Scott Rudin fires back after stupid “The Girl With the Dragon Tattoo” embargo bust – AWARDS ALLEY
By Sean O’Connell
hollywoodnews.com: In the realm of contemporary film criticism, publishing first — or “First!” for those who subscribe to gonzo, “Toldja!” journalism — has its advantages. Getting ahead of the eventual surge of reviews from rival outlets often generates serious traffic, and can help grab headlines for a positive or negative review.
But at what cost?
We’re finding out this morning as Scott Rudin, Oscar-winning producer of David Fincher’s “The Girl With the Dragon Tattoo,” continues to react to The New Yorker’s decision to break an agreed-upon embargo surrounding the upcoming thriller by publishing David Denby’s review … nine days ahead of the studio’s stated embargo.
Denby, a member of the New York Film Critics Circle, only was able to see Fincher’s film because Sony bent to the will of the organization’s selfish, early deadline. And the NYFCC members only were able to see “Tattoo” if they agreed to honor the embargo. Denby didn’t. He broke his word. And now he deserves whatever punishment comes as a result.
Banishment from future Rudin screenings could be an option, as emails obtained by The Playlist seem to suggest. In response to Denby’s empty explanations as to why the magazine felt the need to break the embargo, Rudin tells the longtime critic, “Your seeing the movie was conditional on your honoring the embargo, which you agreed to do. The needs of the magazine cannot trump your word. The fact that the review is good is immaterial, as I suspect you know. You’ve very badly damaged the movie by doing this, and I could not in good conscience invite you to see another movie of mine again.”
And do you know what? He’s absolutely right.
As a film critic, I’m largely opposed to publishing embargoes … particularly when they prevent me from releasing a review that already has been posted by the trades or select Web sites that are conveniently overlooked by the studios. It often seems like there are multiple embargoes assigned to each individual film, with different outlets receiving permission to publish early. There needs to be some consistency to the embargo policy, because in reality, there are times when embargoes are enforced and times when they are ignored.
But embargoes are made crystal clear by studio reps — I can tell you that the embargo notice in my “Dragon Tattoo” screening invite is in bold, all caps, AND underlined — and choosing to ignore them is a risk outlets must be willing to take, consequences and all.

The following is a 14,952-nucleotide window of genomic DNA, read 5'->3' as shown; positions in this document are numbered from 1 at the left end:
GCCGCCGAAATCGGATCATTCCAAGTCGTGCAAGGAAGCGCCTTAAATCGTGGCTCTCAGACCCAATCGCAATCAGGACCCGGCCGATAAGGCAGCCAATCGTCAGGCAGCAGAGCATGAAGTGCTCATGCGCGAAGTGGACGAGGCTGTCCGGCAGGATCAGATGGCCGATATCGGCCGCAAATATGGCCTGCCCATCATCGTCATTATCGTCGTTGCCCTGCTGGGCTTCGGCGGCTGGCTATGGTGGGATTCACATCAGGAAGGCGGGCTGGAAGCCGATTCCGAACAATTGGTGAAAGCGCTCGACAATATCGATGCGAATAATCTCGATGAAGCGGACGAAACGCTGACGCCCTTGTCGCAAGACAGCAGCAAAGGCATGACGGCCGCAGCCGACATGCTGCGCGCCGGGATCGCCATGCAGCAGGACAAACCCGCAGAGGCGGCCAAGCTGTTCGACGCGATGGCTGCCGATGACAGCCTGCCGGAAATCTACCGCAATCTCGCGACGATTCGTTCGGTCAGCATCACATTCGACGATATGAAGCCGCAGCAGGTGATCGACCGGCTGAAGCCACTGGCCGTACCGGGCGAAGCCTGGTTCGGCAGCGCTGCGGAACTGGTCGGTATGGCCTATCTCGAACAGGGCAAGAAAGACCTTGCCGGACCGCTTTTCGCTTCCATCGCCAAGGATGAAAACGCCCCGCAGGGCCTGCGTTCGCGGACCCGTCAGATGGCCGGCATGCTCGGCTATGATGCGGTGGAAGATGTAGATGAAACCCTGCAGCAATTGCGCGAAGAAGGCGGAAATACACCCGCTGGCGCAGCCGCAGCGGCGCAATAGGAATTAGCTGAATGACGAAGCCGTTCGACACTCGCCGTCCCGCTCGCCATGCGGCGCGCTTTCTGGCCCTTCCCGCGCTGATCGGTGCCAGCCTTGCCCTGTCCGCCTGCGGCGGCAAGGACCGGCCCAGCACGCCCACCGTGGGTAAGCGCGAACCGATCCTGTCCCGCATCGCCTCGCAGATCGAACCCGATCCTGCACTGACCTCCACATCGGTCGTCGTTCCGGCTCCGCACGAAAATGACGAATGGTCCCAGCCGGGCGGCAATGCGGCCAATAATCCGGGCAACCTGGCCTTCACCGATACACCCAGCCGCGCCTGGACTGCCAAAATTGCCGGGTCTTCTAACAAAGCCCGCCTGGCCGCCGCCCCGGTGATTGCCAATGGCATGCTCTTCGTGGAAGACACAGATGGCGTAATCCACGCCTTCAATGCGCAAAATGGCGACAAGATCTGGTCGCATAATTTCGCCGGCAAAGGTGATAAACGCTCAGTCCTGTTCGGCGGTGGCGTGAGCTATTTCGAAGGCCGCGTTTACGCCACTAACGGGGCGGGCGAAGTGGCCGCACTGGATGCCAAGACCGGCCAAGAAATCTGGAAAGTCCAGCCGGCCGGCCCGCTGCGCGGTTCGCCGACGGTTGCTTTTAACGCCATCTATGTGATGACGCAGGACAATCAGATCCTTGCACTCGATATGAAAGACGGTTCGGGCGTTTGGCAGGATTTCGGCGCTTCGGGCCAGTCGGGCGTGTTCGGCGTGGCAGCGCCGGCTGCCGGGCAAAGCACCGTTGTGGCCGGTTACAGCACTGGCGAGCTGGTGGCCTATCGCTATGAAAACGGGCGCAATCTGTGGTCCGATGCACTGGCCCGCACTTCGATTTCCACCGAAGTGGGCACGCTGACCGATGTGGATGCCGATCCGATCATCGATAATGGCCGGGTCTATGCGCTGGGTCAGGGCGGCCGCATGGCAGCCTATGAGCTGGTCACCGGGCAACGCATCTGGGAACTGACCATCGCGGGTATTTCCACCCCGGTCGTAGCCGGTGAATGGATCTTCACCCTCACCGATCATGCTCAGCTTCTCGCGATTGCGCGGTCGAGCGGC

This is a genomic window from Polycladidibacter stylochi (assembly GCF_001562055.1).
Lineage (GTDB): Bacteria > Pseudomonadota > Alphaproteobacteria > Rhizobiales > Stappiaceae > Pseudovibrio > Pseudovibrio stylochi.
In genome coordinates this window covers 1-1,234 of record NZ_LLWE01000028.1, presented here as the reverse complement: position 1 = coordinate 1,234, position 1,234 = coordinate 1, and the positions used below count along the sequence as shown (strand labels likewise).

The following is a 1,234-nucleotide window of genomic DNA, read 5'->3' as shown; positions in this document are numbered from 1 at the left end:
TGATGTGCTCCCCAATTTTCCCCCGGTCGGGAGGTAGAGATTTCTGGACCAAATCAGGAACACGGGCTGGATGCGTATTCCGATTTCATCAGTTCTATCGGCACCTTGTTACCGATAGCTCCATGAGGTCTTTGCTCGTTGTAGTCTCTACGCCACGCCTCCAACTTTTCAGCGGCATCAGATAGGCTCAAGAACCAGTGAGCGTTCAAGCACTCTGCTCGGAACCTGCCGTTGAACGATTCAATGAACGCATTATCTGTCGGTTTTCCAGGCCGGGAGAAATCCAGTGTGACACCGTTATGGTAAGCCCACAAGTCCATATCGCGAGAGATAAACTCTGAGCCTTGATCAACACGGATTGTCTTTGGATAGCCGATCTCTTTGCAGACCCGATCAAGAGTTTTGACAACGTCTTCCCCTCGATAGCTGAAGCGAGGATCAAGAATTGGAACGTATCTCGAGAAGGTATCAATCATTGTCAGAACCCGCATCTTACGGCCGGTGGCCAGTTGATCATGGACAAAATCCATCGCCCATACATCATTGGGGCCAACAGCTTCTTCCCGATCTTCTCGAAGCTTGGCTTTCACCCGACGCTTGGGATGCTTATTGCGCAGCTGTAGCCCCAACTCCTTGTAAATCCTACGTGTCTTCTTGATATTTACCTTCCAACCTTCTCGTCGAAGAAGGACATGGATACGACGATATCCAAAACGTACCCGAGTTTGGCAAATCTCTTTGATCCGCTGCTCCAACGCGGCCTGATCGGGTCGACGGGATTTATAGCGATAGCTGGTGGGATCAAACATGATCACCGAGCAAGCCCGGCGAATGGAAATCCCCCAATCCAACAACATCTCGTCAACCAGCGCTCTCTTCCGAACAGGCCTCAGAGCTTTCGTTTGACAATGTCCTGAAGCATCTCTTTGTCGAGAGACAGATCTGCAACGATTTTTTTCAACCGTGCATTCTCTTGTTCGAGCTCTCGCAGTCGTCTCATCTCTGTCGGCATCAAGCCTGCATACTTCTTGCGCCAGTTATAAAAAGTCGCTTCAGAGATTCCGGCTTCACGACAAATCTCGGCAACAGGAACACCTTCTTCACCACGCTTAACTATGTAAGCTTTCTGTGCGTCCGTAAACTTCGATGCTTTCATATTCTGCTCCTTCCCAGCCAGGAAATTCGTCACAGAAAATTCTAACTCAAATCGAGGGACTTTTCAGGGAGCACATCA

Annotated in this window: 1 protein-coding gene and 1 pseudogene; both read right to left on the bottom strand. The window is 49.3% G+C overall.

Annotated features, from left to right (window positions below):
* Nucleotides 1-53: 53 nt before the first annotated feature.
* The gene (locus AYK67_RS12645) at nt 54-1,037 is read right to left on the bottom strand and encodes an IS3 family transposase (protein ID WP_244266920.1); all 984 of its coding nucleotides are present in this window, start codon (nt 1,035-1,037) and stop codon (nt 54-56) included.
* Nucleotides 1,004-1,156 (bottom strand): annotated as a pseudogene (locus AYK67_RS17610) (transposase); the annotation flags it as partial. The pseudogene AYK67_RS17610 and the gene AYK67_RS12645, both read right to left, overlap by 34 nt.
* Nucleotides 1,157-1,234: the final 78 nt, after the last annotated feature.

Andre Caraco, Executive Vice President, Motion Picture Publicity for Sony Pictures Entertainment, wrote in a letter, “All who attended screenings of The Girl With The Dragon Tattoo agreed in writing to withhold reviews until closer to the date of the film’s worldwide release date. [Denby’s] embargo violation is completely unacceptable. By allowing critics to see films early, at different times, embargo dates level the playing field and enable reviews to run within the films’ primary release window, when audiences are most interested. As a matter of principle, the New Yorker’s breach violates a trust and undermines a system designed to help journalists do their job and serve their readers. We have been speaking directly with The New Yorker about this matter and expect to take measures to ensure this kind of violation does not occur again.”
Those measures, unfortunately, could mean preventing critics from seeing films early. Talk about a slippery slope.
Perhaps that’s why most critics are agreeing with Rudin in this fiasco.
“I don’t care how many people follow David Denby into the abyss of expediency and post their Girl With The Dragon Tattoo reviews today or tomorrow or whatever. I will not because I pledged in writing that I would not, and that’s that,” Jeff Wells declares.
“This has, of course, set off a brouhaha over embargoes on reviews and whether journalists should play ball. All I’ll say is, if you agree to it, you honor it,” Joe Flint writes in the L.A. Times.
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